NEW YORK: Many business owners are changing the way they make money as they attempt to recoup revenue lost to the coronavirus outbreak.
The changes can look subtle; for example, when owners of clothing stores decide to beef up their internet business. But often such adjustments involve an entire rethinking of the business model — the blueprint that encompasses the key aspects of running a company — with significant changes to staffing, technology and inventory.
For many companies, it’s a matter of survival, but for others, the changes have been a silver lining amid the crisis.
When Big Bottom Market, a cafe and food shop in Guerneville, California, closed in mid-March, “I had to take stock of what we had and think about how we could evolve the business,” says co-owner Michael Volpatt.
Volpatt started a daily cooking show on Facebook in hopes of drawing customers to Big Bottom’s page on the online marketplace Etsy. He succeeded: Daily visits jumped 66 percent and customers stocked up on merchandise including biscuit mixes, coffee, preserves and T-shirts. That revenue from Etsy covered Big Bottom’s monthly rent, utilities and insurance.
The cafe, which gets business from visitors to California’s Sonoma wine region, reopened with social distancing steps May 8, selling meals and merchandise at the door. Business is down 80 percent from its usual pace — the café can normally seat 40. During the week, the cafe’s business is mostly from people who live locally, but the weekends bring people from all over the Bay Area.
Volpatt doesn’t know when he’ll fully reopen the cafe but going forward he expects to get substantial business from the internet. He’s even hiring a staffer to help build Etsy sales.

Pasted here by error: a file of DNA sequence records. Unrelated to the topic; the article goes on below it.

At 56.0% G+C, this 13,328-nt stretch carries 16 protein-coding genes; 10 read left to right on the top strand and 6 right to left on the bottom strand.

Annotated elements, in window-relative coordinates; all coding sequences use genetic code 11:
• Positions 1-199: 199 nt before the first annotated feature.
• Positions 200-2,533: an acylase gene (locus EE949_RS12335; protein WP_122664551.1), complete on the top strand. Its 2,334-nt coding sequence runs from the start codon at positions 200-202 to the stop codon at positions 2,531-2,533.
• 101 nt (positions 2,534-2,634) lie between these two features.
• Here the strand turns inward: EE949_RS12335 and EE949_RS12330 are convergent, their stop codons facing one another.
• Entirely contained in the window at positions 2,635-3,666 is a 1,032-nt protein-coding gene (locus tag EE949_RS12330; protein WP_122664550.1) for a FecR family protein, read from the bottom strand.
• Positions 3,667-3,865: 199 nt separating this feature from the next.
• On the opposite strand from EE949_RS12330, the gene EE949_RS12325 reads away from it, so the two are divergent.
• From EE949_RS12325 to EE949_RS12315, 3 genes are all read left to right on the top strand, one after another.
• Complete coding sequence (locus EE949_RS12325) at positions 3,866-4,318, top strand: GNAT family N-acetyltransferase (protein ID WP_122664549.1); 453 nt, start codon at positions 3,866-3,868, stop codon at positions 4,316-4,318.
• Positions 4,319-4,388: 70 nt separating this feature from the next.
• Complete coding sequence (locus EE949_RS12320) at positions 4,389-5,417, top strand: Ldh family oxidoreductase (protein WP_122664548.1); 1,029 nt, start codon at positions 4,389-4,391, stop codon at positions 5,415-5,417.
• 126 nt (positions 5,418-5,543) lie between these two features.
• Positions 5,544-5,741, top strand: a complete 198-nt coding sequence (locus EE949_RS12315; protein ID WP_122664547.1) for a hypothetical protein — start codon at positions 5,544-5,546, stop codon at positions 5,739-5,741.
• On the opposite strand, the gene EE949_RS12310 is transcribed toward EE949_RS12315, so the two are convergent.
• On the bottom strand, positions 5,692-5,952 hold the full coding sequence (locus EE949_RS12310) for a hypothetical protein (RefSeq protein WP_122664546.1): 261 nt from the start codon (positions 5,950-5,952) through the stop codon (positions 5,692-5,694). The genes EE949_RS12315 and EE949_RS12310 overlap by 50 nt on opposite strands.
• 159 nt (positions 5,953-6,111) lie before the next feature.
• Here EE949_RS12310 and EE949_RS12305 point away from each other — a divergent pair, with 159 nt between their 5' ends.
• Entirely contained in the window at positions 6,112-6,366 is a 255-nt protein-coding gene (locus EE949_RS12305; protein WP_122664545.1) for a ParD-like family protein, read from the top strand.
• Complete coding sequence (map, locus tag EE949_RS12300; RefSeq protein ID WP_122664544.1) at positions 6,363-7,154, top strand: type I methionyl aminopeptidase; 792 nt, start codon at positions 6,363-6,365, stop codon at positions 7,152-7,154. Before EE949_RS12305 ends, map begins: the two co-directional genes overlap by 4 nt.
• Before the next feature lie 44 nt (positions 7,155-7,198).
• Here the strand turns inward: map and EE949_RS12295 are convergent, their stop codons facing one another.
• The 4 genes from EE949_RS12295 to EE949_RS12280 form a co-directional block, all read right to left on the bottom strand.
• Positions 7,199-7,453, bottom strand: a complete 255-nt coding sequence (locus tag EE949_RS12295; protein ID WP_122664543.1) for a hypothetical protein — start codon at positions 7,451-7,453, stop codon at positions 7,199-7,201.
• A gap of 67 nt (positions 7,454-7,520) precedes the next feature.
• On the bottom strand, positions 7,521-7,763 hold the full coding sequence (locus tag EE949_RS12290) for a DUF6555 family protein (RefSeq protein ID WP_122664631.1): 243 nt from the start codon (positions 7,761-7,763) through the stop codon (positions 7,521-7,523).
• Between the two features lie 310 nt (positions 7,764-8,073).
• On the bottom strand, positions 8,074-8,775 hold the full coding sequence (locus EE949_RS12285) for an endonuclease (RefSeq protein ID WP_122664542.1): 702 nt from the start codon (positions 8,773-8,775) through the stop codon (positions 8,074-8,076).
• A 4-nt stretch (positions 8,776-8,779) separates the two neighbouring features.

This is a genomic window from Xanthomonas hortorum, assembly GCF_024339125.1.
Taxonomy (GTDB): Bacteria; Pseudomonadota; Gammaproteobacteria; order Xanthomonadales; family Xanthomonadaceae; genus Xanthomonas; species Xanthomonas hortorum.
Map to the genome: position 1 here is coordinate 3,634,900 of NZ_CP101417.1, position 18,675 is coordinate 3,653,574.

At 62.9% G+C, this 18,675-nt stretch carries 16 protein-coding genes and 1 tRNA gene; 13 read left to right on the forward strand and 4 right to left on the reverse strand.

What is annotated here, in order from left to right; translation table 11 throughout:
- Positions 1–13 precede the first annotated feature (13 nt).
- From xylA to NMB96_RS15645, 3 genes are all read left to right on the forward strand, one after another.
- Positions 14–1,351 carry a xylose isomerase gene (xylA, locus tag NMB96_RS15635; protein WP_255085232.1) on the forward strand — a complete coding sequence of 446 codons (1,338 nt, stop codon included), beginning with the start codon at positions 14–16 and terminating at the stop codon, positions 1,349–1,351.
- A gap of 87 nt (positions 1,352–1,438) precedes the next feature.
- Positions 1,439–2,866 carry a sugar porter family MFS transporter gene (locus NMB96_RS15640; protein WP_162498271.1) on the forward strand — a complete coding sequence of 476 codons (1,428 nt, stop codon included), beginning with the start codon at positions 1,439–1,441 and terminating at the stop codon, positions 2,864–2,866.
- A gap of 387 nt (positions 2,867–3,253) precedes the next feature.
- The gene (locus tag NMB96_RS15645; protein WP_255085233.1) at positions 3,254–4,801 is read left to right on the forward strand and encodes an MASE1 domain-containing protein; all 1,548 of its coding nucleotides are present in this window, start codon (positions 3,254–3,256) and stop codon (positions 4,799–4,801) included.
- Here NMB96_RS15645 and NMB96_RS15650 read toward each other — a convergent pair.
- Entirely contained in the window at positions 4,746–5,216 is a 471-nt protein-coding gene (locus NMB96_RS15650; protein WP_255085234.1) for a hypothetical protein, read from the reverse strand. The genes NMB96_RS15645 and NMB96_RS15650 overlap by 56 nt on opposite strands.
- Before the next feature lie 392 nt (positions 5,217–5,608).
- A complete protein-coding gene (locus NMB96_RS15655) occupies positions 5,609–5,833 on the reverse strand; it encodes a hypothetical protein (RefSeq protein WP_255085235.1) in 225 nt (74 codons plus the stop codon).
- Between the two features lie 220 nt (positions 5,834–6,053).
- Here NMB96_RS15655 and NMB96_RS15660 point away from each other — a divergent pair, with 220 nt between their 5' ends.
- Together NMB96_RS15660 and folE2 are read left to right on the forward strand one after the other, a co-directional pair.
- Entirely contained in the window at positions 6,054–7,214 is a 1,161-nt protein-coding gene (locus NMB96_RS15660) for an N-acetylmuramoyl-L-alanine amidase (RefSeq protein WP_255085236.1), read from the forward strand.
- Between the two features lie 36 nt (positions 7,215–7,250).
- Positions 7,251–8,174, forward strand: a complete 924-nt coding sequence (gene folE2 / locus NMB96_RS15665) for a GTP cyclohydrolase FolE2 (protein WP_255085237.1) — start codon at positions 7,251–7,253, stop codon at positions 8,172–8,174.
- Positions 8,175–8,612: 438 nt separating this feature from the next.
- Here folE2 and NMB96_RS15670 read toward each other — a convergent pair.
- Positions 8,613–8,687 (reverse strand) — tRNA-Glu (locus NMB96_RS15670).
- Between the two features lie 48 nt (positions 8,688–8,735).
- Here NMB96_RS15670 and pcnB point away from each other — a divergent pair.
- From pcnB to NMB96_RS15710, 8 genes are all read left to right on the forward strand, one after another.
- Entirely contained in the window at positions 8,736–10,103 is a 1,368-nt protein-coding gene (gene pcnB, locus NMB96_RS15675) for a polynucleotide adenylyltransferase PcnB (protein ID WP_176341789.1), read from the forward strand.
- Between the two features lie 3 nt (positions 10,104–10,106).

Four months after launching the Velvet Window clothing store in Dallas, Amy Witt was forced to close its doors. She soon realized she’d need to adjust her approach to ensure customers came back when the store reopened.
“The forced closure gave me the opportunity to say, ‘what’s wrong with my business, how do I fix it?’” Witt says.
Before the outbreak, 85 percent of Witt’s business came from shoppers coming into the store. With the shutdown, she realized she needed to be more aggressive with social media to draw shoppers to her website; she needed revenue and to engage with her customers. She taught herself and her staff how to make Velvet Window more visible in internet searches. She picked up new customers, including some outside the Dallas area.
As she prepared to reopen May 1, Witt concluded she had to offer more services and accommodations in a retail environment reshaped by the outbreak. So she set up private shopping hours for some customers — for example, those most at risk for complications if they contract the virus. She’s using video or messaging apps to show her fashions to others anxious about coming to the store. Curbside pickup or deliveries can also be part of the deal.
She sees all these steps as elements in a new business strategy: “It’s something we will continue to offer” even after the current crisis ends, Witt says.